In no special order.
4. The publishing of Playwriting, Structure, Character, How and What to Write by Stephen Jeffreys
'What Stephen Jeffreys doesn't know about playwriting isn't worth knowing' - Stephen Daldry
At the susceptible age of 21, I lived in London. I cleaned hotel rooms and went to see plays. I did this for twelve months. This massive absorption of theatre on the other side of the pond is the reason I have favored European theater over American theater and still tend to move toward the news coming from European theater rather than my own country.
My favorite contemporary European playwrights have a favorite playwriting teacher and his name is Stephen Jeffreys. He is best known for having written the play The Libertine. First performed by John Malkovich in the United States and later made into a film starring Johnny Depp.
His book Playwriting reveals the various invisible frameworks and mechanisms that are at the heart of each and every successful play. Drawing on a huge range of sources, it deconstructs playwriting into its constituent parts and offers illuminating insights. -- Amazon
I have found bits and bobs of Jeffrey’s workshops on the internet and in other books over the years but this is the first time an entire text has been dedicated to his workshops. It is not an exaggeration to say this may be the most important publishing event in European theatre over the past decade.
Americans can only get it in Kindle now. I’ve downloaded it and will spend my vacation in May reading this likely masterpiece of a masterclass in playwriting.
Here is an excerpt of Jeffrey's book published in The Guardian: If We're All Hedgehogs or Foxes What is Shakespeare?
5. “Step into the "Friday Night" vibe on KEXP with DJ Michele Myers! Spinning dance-worthy sets of electronic, soul, R&B, hip hop, rock and more, while showcasing artists of diverse backgrounds and music styles with a deep focus on women musicians. Every Friday night from 6-9pm on KEXP.” -- KEXP website
If you go to the KEXP website and click SHOWS you can choose to listen to music from the last week that you might have missed. My favorite KEXP show is Friday Night with DJ Michele Myers. I work one of my two part-time jobs from home and I love listening to Michele. And the evening shows tend to have a lot less talk then the daytime shows.
This week the playlist included Dragons by Princess Nokia, All the Stars by Kendrick Lamar Matele Sazon by Tego Calderon, and Sha Gua Tan Ge (Victor Cheng's "Fools on the Dance Floor" Mix) by Xia Hu.
It’s so good, I’m listening to it right now.
6. Every morning I am woken by one or both of my cats walking on me. Every morning I am reminded of the opening of Robert Altman’s film The Long Goodbye where Elliot Gould’s character is woken by his hungry cat. Altman said this opening scene is a metaphor for the entire film because “You can’t lie to a cat.”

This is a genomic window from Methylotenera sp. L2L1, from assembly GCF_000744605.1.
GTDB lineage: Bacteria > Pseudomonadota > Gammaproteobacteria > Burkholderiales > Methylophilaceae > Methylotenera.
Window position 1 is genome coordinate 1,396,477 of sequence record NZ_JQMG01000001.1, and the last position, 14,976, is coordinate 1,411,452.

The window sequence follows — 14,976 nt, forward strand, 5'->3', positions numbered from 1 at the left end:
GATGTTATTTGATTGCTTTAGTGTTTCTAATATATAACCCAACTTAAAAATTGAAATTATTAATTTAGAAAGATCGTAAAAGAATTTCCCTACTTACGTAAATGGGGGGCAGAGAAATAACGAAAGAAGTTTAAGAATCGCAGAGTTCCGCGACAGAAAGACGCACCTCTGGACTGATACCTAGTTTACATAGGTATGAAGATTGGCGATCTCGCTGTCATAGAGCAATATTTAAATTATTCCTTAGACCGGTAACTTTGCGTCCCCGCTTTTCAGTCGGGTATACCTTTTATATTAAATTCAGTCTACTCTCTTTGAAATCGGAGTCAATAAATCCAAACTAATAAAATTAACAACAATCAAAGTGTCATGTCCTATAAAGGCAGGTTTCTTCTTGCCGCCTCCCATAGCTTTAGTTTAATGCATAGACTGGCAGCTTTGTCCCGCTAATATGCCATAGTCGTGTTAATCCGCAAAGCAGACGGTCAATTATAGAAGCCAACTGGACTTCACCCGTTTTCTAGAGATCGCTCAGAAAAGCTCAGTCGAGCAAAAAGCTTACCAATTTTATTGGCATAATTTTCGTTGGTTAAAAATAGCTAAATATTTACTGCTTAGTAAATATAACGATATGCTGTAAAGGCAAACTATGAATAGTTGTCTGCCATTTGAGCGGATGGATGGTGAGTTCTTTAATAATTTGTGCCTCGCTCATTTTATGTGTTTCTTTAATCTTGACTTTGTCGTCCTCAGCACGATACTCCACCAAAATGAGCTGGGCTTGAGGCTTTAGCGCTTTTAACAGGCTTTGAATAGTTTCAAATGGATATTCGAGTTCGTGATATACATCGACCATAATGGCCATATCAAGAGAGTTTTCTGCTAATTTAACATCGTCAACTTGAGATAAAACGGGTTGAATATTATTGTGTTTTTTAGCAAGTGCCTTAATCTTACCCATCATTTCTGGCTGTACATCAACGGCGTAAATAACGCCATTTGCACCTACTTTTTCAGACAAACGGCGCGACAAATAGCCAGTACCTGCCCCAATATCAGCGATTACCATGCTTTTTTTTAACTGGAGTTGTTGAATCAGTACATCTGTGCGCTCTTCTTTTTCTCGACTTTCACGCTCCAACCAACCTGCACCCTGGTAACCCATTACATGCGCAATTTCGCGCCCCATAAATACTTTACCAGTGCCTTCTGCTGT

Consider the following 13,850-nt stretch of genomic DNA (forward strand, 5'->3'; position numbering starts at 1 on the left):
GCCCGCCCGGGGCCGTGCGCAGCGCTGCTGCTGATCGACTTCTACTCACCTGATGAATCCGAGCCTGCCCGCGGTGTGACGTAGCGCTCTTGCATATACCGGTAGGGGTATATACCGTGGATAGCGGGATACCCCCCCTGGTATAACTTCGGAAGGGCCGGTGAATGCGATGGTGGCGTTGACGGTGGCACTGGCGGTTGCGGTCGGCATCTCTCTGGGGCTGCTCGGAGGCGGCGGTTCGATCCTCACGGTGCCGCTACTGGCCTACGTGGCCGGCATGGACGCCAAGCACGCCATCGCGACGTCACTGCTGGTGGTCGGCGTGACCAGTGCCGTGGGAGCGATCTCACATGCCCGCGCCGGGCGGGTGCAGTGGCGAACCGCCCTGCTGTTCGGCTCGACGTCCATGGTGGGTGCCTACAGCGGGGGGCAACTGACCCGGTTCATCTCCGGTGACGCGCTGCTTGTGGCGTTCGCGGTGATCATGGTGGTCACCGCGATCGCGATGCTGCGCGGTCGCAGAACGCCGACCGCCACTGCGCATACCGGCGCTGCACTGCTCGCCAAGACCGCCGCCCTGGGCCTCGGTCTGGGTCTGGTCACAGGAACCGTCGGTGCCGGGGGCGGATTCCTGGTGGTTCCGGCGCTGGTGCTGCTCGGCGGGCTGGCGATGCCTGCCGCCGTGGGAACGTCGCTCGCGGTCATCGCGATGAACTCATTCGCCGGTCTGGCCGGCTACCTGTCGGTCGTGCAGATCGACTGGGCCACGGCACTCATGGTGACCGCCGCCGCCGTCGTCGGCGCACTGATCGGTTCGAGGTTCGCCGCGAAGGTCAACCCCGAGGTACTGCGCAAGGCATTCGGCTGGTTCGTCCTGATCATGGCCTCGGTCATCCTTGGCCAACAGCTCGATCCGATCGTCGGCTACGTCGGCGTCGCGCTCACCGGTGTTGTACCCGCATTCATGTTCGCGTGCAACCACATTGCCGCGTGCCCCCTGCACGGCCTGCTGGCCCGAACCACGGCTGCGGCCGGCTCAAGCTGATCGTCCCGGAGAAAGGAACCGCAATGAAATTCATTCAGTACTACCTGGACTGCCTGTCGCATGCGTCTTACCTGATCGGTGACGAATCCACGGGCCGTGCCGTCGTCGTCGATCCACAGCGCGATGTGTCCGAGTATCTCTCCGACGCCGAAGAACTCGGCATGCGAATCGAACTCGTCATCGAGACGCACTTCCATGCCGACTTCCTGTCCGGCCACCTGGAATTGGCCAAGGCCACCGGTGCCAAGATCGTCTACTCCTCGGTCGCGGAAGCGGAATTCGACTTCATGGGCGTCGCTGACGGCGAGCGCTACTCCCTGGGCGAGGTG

Here’s the great opening: Marlowe Tries To Feed His Cat
7. Writer and Poet Austin Kleon encourages artists to find their bliss station - a place or time of day to do their art. I’m like a cat with my bliss station, I move it about every three months from one comfortable chair to another. On beautiful spring and summer days, my bliss station is outside. I’m no Virginia Woolf but I like to think I am when I write outside.
Kleon also recently advised on Twitter:
“Gonna be a toxic election. Take care. Spend time away from screens. Cook. Draw. Write. Play music. Walk. Swim. Dance. Color. Read books.”
I’m averaging two hours a day of writing. What about you?
8. Colson Whitehead, author of The Underground Railroad (an exceptional book) tweeted this the other day.
“Between Avengers Endgame and that TV show, it’s been quite a week…You guessed it, I’m rewatching the extended TV version of Fanny & Alexander and it’s bananas! That Bergman Snap and half your soul is snuffed out.”
I’m sorry to say to all of my GoT loving family and friends, I laughed so hard when I read this because I related so hard.
9. Good Playwriting Advice from Twitter:
“Don’t take advice from people you wouldn’t ever go to for advice.” -- no source cited.
This leads me to recall playwright and screen writer David Hare’s excellent words of wisdom, “Never take advice from anyone not invested in the outcome.”
The best advice this month on Twitter was from play publishers Samuel French.
Read plays. A lot.
10. As you can tell from my list, when it comes to social media, I am mostly Twitter-focused. Here’s why - this is my tweet from 28 April.
“Spent the last hour + reading theatre articles posted on Twitter by people who are strangers to me. Articles I would not have found any other way. That’s community too.”
Here’s one of those articles: